This image provided confirmation of the presence and failure of weak bedding planes in the Marcellus Shale. The image was also used to validate an existing geomechanical model for the area and gave the operator more confidence in the mitigation strategies developed from that geomechanical model, which had been based on the assumption that weak bedding was contributing to difficulty experienced on multiple lateral wells when tripping out of the hole.
This case study will begin with an overview of the geomechanical model, including the drilling history, stress/pore pressure model and rock properties. Next, some highlights from the image log, showing anisotropic bedding plane failure, will be featured as well as a comparison of the image to the geomechanical model. This case study will conclude with a review of proposed mitigation strategies that could be implemented by the operator to limit the risks posed by weak beds and minimize instability, when drilling laterals in this area, or similarly complex areas, of the Marcellus Shale.
Reservoir navigation, often referred to as geosteering, is commonly used to optimize the placement of highly deviated wells. This technology has contributed significantly to the prolongation and economic well-being of mature hydrocarbon provinces around the world and been a major enabler for the commercial success of unconventional reservoirs.
The reservoir information and analysis obtained during reservoir navigation is extensive and very valuable, yet is known to sometimes remain unused. Part of the reason is the complexity of reservoir navigation data and the limitations that many geosteering software applications cannot integrate the information provided from this data to update seismic-based 3D models.
This paper demonstrates a fast and effective method of utilizing spatial reservoir navigation information to improve the three-dimensional understanding of producing reservoirs. Reservoir navigation interpretations from one or more wells can be used as inputs. The results include updated structure maps, refined gross rock volume (eg shale volume in unconventional reservoirs), updated values for porosity and water saturation and ultimately a revised volumetrics calculation. The results can be compared with calculations from other methods such as material balance and decline curves. Analyzing conflicting field data and reconciling them creates opportunities for improved drilling opportunities and better reservoir development. Datasets used in the paper show some specific examples of how the 3D workflows lead to better field developments with enhanced drilling operations and improving recovery factors.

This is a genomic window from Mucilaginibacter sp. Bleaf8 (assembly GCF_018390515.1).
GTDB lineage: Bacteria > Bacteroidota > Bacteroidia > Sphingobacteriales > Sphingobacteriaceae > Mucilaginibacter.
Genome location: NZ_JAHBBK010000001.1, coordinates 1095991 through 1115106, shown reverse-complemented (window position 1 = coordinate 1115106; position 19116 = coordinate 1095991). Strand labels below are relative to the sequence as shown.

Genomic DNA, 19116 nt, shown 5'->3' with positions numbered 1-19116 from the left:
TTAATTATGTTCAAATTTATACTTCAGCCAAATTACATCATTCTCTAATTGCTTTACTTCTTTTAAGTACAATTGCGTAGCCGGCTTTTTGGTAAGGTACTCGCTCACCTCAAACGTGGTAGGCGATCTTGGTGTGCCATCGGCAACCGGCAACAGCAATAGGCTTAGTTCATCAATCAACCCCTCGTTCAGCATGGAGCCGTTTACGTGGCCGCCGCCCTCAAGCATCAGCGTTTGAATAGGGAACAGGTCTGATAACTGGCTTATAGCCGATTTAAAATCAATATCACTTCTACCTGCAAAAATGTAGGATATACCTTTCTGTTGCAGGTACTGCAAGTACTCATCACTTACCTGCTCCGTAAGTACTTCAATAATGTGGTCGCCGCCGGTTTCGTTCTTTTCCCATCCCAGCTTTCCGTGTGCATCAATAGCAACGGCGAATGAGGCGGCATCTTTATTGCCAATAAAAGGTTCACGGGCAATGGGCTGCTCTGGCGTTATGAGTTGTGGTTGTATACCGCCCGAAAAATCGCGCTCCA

In the future, significant technical developments are expected in the type and complexity of reservoir navigation data originating from logging while drilling (LWD) tools. These data types will easily be included in the new 3D workflows without introducing undue complexity.
Integrating reservoir navigation interpretations into sub-surface 3D models can be of benefit for real time drilling operations and also for field studies. The method uses a 3D workflow that can be completed easily and is fast enough to update models in real time. It is therefore useful for the purposes of improving architectural and geomorphological understanding of an area larger in scale than just the immediate active well. This creates an information rich environment with insightful information during geosteering real time jobs for better decisions. Additionally, the analysis method can be performed as a field study. This more comprehensive approach allows integration with other information after drilling operations have ceased to improve resource recovery and pick better future drilling targets.
Deep water projects are presently complex, where more drilling challenges can be encountered and higher uncertainty increases the risk of problems during the well construction phase, especially due to the narrow pressure window environments. Managed Pressure Drilling (MPD) is one of the technologies that is currently gaining acceptance since demonstrating that it helps control these problems, minimizes the risks, and optimizes the overall well construction process in deep water applications. MPD is being used not only during the drilling phase, including techniques such as Constant Bottom Hole Pressure (CBHP) and Pressurized Mud Cap Drilling (PMCD), but also is being implemented because of the benefits of identifying and controlling formation influxes while drilling and/or during connections, controlling wellbore pressures during connections, and while tripping in and out of the hole. Continuous circulation systems (CCS) are also widely used in exploratory wells to enhance control of the wellbore pressure during connections and are being used either in conjunction or without MPD. Once the well has been drilled and the completion has been run in hole, the next step is cementing the casing or liner in place. Managed Pressure Cementing (MPC) can also be implemented and brings additional benefits during this phase such as more precise control of the pressures, allowing the use of lighter fluids, and better monitoring of the overall process. Different case histories from several areas will be described in this paper to illustrate the drivers, implementation, and results of the various MPD techniques that can be used during the well construction phase including CBHP, PMCD, CCS, and MPC. The paper will also highlight the synergies among these different technologies and how they would further benefit deep water operations.